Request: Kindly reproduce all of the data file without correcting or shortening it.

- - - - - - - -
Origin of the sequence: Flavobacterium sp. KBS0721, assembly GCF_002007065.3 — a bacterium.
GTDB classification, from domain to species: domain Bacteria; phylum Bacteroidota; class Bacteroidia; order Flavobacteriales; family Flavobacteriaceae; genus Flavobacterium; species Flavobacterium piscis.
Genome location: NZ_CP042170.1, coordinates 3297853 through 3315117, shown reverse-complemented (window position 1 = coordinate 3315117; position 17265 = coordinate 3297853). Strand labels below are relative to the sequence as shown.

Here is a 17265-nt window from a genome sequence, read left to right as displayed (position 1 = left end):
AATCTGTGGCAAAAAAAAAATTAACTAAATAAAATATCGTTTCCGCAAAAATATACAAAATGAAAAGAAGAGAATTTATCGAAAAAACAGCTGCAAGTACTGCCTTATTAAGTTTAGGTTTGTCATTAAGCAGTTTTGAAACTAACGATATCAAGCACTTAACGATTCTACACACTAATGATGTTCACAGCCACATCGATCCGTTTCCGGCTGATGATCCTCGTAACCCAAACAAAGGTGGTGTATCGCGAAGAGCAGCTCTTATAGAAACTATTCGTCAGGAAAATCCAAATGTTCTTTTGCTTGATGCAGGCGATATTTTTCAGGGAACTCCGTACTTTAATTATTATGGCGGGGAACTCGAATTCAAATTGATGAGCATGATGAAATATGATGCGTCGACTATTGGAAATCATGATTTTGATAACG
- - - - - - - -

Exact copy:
Origin of the sequence: Flavobacterium sp. KBS0721, assembly GCF_002007065.3 — a bacterium.
GTDB classification, from domain to species: domain Bacteria; phylum Bacteroidota; class Bacteroidia; order Flavobacteriales; family Flavobacteriaceae; genus Flavobacterium; species Flavobacterium piscis.
Genome location: NZ_CP042170.1, coordinates 3297853 through 3315117, shown reverse-complemented (window position 1 = coordinate 3315117; position 17265 = coordinate 3297853). Strand labels below are relative to the sequence as shown.

Here is a 17265-nt window from a genome sequence, read left to right as displayed (position 1 = left end):
AATCTGTGGCAAAAAAAAAATTAACTAAATAAAATATCGTTTCCGCAAAAATATACAAAATGAAAAGAAGAGAATTTATCGAAAAAACAGCTGCAAGTACTGCCTTATTAAGTTTAGGTTTGTCATTAAGCAGTTTTGAAACTAACGATATCAAGCACTTAACGATTCTACACACTAATGATGTTCACAGCCACATCGATCCGTTTCCGGCTGATGATCCTCGTAACCCAAACAAAGGTGGTGTATCGCGAAGAGCAGCTCTTATAGAAACTATTCGTCAGGAAAATCCAAATGTTCTTTTGCTTGATGCAGGCGATATTTTTCAGGGAACTCCGTACTTTAATTATTATGGCGGGGAACTCGAATTCAAATTGATGAGCATGATGAAATATGATGCGTCGACTATTGGAAATCATGATTTTGATAACG